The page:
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CME

Children and Teens Have Good Understanding of CPR Techniques Following Training

  • Authors: News Author: Laurie Barclay, MD
    CME Author: Charles Vega, MD
  • CME Released: 5/1/2007
  • THIS ACTIVITY HAS EXPIRED
  • Valid for credit through: 5/1/2008
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Target Audience and Goal Statement

This article is intended for primary care clinicians, emergency medicine specialists, and other specialists who care for children.

The goal of this activity is to provide medical news to primary care clinicians and other healthcare professionals in order to enhance patient care.

Upon completion of this activity, participants will be able to:

  • Describe previous research about training children how to perform cardiopulmonary resuscitation.
  • Identify the age at which children can be expected to perform effective chest compressions.


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Author(s)

  • Laurie Barclay, MD

    Laurie Barclay is a freelance reviewer and writer for Medscape.

    Disclosures

    Disclosure: Laurie Barclay, MD, has disclosed no relevant financial relationships.

CME Author(s)

  • Charles P Vega, MD

    Associate Professor; Residency Director, Department of Family Medicine, University of California, Irvine

    Disclosures

    Disclosure: Charles Vega, MD, has disclosed an advisor/consultant relationship to Novartis, Inc.


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CME

Children and Teens Have Good Understanding of CPR Techniques Following Training

Authors: News Author: Laurie Barclay, MD CME Author: Charles Vega, MDFaculty and Disclosures
THIS ACTIVITY HAS EXPIRED

CME Released: 5/1/2007

Valid for credit through: 5/1/2008

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May 1, 2007 — Children as young as 9 years should be taught to perform cardiopulmonary resuscitation (CPR), including chest compressions, according to the results of an observational study from the Heartstart UK schools training program, published in the April 27 Online First issue of BMJ.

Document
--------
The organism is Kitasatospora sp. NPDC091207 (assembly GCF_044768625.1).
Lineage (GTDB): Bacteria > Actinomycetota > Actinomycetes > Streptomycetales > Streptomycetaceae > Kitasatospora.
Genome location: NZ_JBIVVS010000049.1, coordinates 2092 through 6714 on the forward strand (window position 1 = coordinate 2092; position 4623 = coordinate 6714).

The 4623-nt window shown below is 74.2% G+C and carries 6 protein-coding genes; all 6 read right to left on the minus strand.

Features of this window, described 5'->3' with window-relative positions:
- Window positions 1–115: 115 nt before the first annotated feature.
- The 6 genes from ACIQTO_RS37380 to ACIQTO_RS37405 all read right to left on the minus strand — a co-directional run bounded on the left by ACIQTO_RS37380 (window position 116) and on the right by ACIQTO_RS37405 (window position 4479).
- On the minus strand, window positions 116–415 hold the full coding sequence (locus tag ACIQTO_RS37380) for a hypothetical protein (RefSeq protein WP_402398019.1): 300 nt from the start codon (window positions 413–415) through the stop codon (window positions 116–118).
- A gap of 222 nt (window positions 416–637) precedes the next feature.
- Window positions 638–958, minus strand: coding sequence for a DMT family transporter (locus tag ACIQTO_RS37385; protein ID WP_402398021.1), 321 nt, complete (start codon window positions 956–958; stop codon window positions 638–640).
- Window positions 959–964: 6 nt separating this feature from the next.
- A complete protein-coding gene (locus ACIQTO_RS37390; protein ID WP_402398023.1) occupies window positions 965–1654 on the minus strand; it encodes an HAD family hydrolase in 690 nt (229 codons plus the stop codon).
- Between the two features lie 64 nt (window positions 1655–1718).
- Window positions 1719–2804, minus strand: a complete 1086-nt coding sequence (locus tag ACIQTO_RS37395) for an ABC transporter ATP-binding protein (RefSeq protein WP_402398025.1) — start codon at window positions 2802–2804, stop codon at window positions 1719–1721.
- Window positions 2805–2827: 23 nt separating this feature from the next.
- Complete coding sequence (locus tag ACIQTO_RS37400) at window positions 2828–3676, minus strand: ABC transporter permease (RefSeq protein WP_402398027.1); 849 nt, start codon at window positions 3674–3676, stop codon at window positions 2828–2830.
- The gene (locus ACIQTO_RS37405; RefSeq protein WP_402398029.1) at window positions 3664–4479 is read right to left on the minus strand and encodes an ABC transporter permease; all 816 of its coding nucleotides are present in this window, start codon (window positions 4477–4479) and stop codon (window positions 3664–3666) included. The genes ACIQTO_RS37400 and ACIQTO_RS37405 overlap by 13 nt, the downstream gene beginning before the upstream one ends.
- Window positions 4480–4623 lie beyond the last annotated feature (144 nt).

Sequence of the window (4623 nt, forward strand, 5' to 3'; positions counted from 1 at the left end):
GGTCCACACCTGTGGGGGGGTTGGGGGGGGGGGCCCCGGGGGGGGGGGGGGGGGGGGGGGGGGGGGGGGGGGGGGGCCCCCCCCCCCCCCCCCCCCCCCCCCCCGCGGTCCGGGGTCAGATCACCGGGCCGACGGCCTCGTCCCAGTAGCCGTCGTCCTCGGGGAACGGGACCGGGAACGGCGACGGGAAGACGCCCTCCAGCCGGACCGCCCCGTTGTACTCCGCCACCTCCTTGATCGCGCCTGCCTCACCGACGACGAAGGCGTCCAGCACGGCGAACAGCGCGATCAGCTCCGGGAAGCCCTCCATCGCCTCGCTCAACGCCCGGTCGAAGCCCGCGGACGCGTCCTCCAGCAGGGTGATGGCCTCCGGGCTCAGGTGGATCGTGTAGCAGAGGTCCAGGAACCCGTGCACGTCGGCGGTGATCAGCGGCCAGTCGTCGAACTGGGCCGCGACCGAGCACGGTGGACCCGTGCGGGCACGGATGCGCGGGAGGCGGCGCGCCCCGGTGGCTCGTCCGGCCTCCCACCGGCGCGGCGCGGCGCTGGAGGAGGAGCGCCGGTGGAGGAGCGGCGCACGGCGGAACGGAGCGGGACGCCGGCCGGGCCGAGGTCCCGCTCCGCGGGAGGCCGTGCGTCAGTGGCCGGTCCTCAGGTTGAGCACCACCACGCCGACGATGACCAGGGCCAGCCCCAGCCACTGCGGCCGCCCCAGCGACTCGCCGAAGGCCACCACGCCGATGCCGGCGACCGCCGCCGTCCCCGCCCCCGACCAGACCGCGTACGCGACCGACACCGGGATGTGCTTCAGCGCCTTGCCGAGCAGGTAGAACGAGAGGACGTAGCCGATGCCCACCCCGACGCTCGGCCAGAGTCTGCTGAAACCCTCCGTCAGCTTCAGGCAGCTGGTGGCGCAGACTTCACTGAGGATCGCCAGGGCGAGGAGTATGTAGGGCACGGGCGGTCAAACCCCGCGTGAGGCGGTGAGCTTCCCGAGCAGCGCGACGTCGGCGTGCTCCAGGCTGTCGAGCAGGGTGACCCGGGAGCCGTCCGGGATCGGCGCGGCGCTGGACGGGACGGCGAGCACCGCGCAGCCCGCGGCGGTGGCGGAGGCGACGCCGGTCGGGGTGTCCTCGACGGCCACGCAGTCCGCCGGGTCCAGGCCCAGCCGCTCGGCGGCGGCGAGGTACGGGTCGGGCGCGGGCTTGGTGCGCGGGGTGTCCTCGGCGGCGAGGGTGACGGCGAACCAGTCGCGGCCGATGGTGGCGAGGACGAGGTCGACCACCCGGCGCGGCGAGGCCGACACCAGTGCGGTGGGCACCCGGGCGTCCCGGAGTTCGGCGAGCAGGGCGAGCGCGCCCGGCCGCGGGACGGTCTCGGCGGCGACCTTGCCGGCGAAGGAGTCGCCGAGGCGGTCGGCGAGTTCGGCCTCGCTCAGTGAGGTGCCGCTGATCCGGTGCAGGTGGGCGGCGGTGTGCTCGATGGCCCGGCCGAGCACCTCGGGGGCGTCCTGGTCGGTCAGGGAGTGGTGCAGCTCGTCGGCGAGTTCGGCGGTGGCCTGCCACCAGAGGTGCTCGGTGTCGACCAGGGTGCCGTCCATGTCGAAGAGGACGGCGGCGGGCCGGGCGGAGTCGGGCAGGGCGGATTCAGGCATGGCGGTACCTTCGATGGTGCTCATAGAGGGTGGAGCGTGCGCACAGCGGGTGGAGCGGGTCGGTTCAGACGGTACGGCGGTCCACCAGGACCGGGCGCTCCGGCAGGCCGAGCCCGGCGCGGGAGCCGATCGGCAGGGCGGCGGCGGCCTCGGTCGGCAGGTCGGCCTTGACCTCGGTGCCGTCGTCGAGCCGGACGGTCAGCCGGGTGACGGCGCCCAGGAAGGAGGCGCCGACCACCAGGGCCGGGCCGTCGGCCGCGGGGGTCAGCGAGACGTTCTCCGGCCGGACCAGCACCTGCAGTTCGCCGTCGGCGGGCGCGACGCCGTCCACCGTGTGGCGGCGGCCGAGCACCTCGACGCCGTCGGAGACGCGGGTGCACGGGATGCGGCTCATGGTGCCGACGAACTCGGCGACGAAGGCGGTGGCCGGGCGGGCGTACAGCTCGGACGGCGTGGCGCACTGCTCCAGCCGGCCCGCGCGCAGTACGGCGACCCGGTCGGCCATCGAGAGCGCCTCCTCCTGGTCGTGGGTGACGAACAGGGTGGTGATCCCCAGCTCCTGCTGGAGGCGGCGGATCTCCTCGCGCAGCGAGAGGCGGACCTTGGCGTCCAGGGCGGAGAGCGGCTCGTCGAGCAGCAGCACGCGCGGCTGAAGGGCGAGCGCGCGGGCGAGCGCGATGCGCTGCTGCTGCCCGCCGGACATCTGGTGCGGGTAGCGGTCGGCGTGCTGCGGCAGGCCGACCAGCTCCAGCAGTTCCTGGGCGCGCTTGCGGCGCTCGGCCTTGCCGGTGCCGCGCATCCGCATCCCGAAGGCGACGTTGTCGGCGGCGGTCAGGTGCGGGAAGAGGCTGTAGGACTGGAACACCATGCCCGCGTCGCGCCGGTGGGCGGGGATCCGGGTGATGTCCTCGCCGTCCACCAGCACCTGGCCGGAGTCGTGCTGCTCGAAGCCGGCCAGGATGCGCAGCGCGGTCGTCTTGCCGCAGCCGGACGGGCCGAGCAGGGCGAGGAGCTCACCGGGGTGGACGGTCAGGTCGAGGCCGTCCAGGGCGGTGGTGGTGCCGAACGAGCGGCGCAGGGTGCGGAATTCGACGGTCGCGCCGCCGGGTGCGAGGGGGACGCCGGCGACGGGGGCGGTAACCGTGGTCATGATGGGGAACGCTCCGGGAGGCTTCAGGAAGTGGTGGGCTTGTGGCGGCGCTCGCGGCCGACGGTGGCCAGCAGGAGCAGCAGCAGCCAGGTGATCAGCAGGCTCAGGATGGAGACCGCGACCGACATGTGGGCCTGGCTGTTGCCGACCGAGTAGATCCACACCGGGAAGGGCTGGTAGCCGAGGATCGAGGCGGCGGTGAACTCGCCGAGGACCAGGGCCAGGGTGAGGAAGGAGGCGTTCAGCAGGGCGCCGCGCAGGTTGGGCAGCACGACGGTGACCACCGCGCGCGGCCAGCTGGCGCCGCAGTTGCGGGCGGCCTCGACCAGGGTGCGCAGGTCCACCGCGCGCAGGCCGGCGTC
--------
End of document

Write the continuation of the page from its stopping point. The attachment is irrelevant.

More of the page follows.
"Resuscitation skills should be learnt at school, since children are easily motivated, learn quickly, and retain skills," write Ian Jones, from the Welsh Ambulance Services National Health Services Trust/Cardiff University, Wales School of Medicine in Cardiff, and colleagues. "In the United Kingdom a national syllabus and training programme, developed by the British Heart Foundation through 'Heartstart UK,' introduces chest compression to schoolchildren at 11 years of age.... No study reports when children are capable of the more physically demanding tasks, particularly chest compression."

At 4 schools in Cardiff, 157 children and adolescents aged 9 to 14 years in 3 school-year groups (ages, 9 - 10, 11 – 12, and 13 - 14 years) were taught basic life support skills in 1 lesson lasting 20 minutes. The primary endpoint was effectiveness of chest compression during 3 minutes' continuous chest compression on a mannequin.

No year 5 pupil (age, 9 - 10 years) could compress the mannequin's chest to the 38- to 51-mm depth recommended in guidelines. However, 19% of pupils in year 7 (age, 11 - 12 years) and 45% in year 9 (age, 13 - 14 years) achieved adequate compression depth. Only the 13- to 14-year-olds performed chest compression as well as adults did in other reported studies.

Compression depth was significantly correlated with age, weight, and height (P < .001). Multivariate analyses revealed that height was no longer significant if the age and weight of the children were both known. There was no observed association between pupils' age, sex, weight, or height and the average rate of chest compressions during the 3-minute period, nor was there a relationship between year group and ability to place the hands in the correct position. During the 3 minutes of compression, compression rate increased, whereas depth decreased.

"The children's ability to achieve an adequate depth of chest compression depended on their age and weight," the authors write. "The ability to provide the correct rate and to employ the correct hand position was similar across all the age ranges tested. Young children who are not yet physically able to compress the chest can learn the principles of chest compression as well as older children."

Study limitations were that a mannequin may offer greater or lesser resistance than a real patient in cardiopulmonary arrest, emotional factors in real-life resuscitation may also affect performance, there was a lack of data on quality of compression beyond 3 minutes, and compressions given in cycles alternating with rescue breaths might be less accurate than continuous compressions.

"Teaching younger children provides knowledge for when they are adequately developed," the authors conclude. "They might also advise an adult or perform adequately on a chest more compliant than that of the manikin [mannequin]. By starting training young, revision is possible at school, with the prospect of greater skill attainment and retention."

The British Heart Foundation supported this study. The authors have disclosed no relevant financial relationships. There was no financial involvement by any medical equipment company.

BMJ. Published online April 27, 2007.

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